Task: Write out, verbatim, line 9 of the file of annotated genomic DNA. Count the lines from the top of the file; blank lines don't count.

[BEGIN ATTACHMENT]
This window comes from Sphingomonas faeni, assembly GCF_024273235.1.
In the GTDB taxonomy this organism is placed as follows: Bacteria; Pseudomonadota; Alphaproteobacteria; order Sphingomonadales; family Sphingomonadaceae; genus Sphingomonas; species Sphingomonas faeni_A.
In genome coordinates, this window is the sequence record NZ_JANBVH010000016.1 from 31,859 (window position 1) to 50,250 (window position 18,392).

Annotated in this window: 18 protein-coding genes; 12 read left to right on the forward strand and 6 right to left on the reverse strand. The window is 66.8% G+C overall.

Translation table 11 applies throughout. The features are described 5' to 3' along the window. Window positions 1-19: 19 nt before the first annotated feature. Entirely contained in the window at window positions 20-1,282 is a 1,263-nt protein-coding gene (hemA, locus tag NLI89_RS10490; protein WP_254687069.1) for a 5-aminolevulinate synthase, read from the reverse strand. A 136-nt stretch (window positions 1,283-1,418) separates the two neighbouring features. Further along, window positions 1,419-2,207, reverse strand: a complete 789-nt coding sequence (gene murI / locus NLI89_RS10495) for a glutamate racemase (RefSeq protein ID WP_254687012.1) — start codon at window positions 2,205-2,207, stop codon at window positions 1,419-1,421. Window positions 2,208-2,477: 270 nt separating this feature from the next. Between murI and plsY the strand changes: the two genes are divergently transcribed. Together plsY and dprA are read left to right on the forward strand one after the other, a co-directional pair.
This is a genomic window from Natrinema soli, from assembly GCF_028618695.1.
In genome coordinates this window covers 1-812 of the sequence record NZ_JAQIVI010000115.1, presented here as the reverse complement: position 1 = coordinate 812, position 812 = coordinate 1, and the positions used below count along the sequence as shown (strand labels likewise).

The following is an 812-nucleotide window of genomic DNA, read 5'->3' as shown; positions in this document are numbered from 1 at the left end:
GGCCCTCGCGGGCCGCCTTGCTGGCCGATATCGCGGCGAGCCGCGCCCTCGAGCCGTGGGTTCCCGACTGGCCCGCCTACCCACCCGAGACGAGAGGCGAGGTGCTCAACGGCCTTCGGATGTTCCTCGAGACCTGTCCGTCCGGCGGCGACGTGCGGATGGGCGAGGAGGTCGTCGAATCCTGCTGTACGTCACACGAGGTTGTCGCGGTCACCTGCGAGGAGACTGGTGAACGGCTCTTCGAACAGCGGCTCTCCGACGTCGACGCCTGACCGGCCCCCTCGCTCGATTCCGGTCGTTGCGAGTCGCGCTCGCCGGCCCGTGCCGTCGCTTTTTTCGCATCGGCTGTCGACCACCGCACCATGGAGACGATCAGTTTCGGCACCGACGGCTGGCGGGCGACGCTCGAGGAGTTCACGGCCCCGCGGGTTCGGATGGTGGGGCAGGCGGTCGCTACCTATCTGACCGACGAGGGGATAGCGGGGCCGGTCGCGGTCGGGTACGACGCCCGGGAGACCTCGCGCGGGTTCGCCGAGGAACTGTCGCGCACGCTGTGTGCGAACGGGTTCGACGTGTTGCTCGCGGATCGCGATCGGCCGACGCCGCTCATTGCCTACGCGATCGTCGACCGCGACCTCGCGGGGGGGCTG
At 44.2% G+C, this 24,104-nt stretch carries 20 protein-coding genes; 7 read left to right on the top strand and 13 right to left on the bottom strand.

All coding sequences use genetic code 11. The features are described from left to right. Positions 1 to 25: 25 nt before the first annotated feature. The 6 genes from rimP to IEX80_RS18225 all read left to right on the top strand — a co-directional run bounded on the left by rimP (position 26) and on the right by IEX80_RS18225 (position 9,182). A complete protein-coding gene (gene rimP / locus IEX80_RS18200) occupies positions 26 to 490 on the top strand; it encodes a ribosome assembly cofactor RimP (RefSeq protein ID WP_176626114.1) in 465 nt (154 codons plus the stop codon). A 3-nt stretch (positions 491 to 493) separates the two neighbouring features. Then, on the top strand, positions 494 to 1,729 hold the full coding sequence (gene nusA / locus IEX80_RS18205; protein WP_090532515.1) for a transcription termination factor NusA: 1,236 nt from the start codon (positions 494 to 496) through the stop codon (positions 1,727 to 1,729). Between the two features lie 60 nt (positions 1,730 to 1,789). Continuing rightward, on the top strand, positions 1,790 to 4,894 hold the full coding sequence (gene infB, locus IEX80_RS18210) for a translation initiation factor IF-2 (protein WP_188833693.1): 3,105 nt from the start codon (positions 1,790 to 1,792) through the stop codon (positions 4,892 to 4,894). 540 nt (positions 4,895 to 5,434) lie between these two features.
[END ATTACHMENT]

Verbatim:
GGCCCTCGCGGGCCGCCTTGCTGGCCGATATCGCGGCGAGCCGCGCCCTCGAGCCGTGGGTTCCCGACTGGCCCGCCTACCCACCCGAGACGAGAGGCGAGGTGCTCAACGGCCTTCGGATGTTCCTCGAGACCTGTCCGTCCGGCGGCGACGTGCGGATGGGCGAGGAGGTCGTCGAATCCTGCTGTACGTCACACGAGGTTGTCGCGGTCACCTGCGAGGAGACTGGTGAACGGCTCTTCGAACAGCGGCTCTCCGACGTCGACGCCTGACCGGCCCCCTCGCTCGATTCCGGTCGTTGCGAGTCGCGCTCGCCGGCCCGTGCCGTCGCTTTTTTCGCATCGGCTGTCGACCACCGCACCATGGAGACGATCAGTTTCGGCACCGACGGCTGGCGGGCGACGCTCGAGGAGTTCACGGCCCCGCGGGTTCGGATGGTGGGGCAGGCGGTCGCTACCTATCTGACCGACGAGGGGATAGCGGGGCCGGTCGCGGTCGGGTACGACGCCCGGGAGACCTCGCGCGGGTTCGCCGAGGAACTGTCGCGCACGCTGTGTGCGAACGGGTTCGACGTGTTGCTCGCGGATCGCGATCGGCCGACGCCGCTCATTGCCTACGCGATCGTCGACCGCGACCTCGCGGGGGGGCTG